Senators support criminalization of compliance with anti-Russian foreign sanctions
“[Anti-Russian] sanctions imposed by the United States and other countries seek to contain the development of Russia as a nation and to infringe the rights of Russian citizens and companies,” Senator Andrey Klishas, head of the Upper House committee for constitutional law, told Izvestia daily. “If someone complies with these sanctions on our country’s territory, they should face responsibility for this.”
Deputy head of the committee, Senator Yelena Afanasyeva, agreed with her colleague but urged caution when applying the restrictive measures. “When Russian companies are not working in the interests of Russian citizens and the Russian state, they should be held responsible for this, including criminal responsibility. But we should also pay attention to small businesses that experience tremendous pressure because of the sanctions: their revenues have fallen and they have to cut their staff in order to keep paying salaries,” she noted.
Deputy chair of the Russian Upper House, Senator Yevgeny Bushmin, has agreed that new the anti-sanctions measures should be applied with maximum caution. “Primum non nocere. The primary concern should be to inflict no harm. This is the alpha and omega of the whole legislative process,” he said.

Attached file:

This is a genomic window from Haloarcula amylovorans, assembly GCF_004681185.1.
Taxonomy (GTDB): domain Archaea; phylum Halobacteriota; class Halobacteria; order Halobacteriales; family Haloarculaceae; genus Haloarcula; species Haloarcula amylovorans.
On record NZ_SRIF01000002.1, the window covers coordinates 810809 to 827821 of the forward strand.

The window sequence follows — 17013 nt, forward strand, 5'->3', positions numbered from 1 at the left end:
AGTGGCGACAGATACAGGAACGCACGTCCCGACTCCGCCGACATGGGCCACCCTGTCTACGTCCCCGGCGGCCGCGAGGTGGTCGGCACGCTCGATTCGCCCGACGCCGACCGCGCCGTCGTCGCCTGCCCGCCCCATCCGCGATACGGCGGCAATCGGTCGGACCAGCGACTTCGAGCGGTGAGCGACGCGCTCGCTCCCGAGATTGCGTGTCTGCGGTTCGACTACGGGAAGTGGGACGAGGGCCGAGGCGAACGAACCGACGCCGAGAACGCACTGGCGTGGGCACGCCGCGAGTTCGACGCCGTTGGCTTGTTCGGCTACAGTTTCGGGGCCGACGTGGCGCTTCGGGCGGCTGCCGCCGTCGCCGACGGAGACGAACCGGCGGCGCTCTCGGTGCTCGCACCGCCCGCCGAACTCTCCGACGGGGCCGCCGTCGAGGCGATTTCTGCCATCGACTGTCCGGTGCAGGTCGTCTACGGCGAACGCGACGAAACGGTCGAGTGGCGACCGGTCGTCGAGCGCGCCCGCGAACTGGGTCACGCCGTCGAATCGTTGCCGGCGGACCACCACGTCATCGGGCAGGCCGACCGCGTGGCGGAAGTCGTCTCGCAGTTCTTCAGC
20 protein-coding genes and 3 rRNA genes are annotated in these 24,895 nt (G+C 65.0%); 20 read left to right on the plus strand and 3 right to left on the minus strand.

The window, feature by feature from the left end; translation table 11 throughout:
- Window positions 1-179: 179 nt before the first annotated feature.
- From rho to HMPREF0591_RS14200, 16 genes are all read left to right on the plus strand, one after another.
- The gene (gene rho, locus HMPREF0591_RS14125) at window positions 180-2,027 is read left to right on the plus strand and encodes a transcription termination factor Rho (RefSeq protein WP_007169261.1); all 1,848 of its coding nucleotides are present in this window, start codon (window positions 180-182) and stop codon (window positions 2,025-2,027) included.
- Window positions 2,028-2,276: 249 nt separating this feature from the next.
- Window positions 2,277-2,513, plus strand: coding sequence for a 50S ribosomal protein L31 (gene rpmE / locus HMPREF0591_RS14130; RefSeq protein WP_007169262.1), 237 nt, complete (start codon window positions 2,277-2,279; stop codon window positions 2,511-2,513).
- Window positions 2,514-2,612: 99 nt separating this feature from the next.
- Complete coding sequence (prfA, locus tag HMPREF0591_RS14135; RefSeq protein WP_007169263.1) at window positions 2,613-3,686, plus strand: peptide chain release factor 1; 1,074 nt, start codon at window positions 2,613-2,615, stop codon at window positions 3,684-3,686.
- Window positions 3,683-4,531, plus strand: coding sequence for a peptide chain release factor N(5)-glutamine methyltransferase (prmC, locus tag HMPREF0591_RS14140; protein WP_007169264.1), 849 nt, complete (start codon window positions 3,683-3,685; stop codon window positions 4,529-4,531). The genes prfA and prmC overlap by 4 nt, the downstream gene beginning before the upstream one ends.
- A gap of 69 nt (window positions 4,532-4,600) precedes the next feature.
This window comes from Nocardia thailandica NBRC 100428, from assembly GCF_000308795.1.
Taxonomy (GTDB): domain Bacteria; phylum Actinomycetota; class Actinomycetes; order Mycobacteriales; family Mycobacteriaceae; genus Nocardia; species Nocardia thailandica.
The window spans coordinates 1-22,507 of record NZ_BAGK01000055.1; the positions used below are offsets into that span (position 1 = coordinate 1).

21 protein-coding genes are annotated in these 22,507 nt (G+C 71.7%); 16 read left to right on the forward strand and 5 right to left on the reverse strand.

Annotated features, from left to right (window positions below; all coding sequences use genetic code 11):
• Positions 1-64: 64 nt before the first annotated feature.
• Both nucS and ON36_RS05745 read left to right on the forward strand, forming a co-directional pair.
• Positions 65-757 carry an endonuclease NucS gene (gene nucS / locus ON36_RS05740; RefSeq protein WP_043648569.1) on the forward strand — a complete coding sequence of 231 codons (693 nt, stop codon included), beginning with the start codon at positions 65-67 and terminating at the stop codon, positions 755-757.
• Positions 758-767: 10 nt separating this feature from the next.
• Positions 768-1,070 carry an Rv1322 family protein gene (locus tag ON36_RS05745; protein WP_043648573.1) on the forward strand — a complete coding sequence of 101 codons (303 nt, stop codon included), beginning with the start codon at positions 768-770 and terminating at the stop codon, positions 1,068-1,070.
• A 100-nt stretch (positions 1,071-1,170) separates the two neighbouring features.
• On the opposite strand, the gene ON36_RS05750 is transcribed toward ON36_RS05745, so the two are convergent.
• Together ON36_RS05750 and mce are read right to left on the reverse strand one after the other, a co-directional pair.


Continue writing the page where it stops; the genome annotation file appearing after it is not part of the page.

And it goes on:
The proposal to criminalize compliance with anti-Russian measures in the latest anti-sanction bill was made by State Duma Speaker Vyacheslav Volodin in mid-April, soon after he and leaders of the parliamentary caucuses drafted the bill on countering the latest round of sanctions. Deputy head of the majority caucus United Russia, Andrey Isayev, has revealed that the proposal would be drafted, considered and most likely passed by the parliament before July 29, in the course of the current spring session.
In subsequent comments, Russian lawmakers explained that the new rules could target banks, retail chains or mobile service operators that work on the territory of the Russian Federation but refuse to work in Crimea.
On May 15, the State Duma is scheduled to hold the first hearing into the bill on reciprocal measures in response to Western anti-Russian sanctions. The draft, in its current form, stops all cooperation with the United States in the nuclear, missile and aircraft-building spheres. It also introduces restrictions on various American imports like food, pharmaceuticals, alcohol and tobacco. Another provision included in the current version of the draft is a proposal to allow Russian companies to produce various goods copyrighted in the United States or in countries allied with the US without getting licenses from copyright holders.